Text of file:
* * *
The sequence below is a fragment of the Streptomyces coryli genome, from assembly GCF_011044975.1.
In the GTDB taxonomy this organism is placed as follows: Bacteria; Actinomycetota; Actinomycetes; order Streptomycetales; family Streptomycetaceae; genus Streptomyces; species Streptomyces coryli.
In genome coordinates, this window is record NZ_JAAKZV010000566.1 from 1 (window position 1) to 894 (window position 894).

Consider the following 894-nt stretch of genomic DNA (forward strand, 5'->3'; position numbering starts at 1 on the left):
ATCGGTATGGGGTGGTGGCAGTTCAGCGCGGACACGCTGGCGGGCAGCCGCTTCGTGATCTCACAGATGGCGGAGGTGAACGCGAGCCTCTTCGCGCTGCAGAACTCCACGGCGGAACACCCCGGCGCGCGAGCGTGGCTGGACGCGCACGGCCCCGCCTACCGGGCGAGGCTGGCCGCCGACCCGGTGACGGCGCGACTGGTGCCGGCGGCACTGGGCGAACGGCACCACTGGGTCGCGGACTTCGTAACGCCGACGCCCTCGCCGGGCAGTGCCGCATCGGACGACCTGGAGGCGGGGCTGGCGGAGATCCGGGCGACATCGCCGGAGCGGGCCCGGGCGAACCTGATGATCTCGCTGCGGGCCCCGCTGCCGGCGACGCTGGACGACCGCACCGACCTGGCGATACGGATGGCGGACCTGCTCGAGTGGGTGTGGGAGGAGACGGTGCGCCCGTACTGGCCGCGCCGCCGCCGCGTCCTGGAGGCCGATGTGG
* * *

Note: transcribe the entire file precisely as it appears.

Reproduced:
The sequence below is a fragment of the Streptomyces coryli genome, from assembly GCF_011044975.1.
In the GTDB taxonomy this organism is placed as follows: Bacteria; Actinomycetota; Actinomycetes; order Streptomycetales; family Streptomycetaceae; genus Streptomyces; species Streptomyces coryli.
In genome coordinates, this window is record NZ_JAAKZV010000566.1 from 1 (window position 1) to 894 (window position 894).

Consider the following 894-nt stretch of genomic DNA (forward strand, 5'->3'; position numbering starts at 1 on the left):
ATCGGTATGGGGTGGTGGCAGTTCAGCGCGGACACGCTGGCGGGCAGCCGCTTCGTGATCTCACAGATGGCGGAGGTGAACGCGAGCCTCTTCGCGCTGCAGAACTCCACGGCGGAACACCCCGGCGCGCGAGCGTGGCTGGACGCGCACGGCCCCGCCTACCGGGCGAGGCTGGCCGCCGACCCGGTGACGGCGCGACTGGTGCCGGCGGCACTGGGCGAACGGCACCACTGGGTCGCGGACTTCGTAACGCCGACGCCCTCGCCGGGCAGTGCCGCATCGGACGACCTGGAGGCGGGGCTGGCGGAGATCCGGGCGACATCGCCGGAGCGGGCCCGGGCGAACCTGATGATCTCGCTGCGGGCCCCGCTGCCGGCGACGCTGGACGACCGCACCGACCTGGCGATACGGATGGCGGACCTGCTCGAGTGGGTGTGGGAGGAGACGGTGCGCCCGTACTGGCCGCGCCGCCGCCGCGTCCTGGAGGCCGATGTGG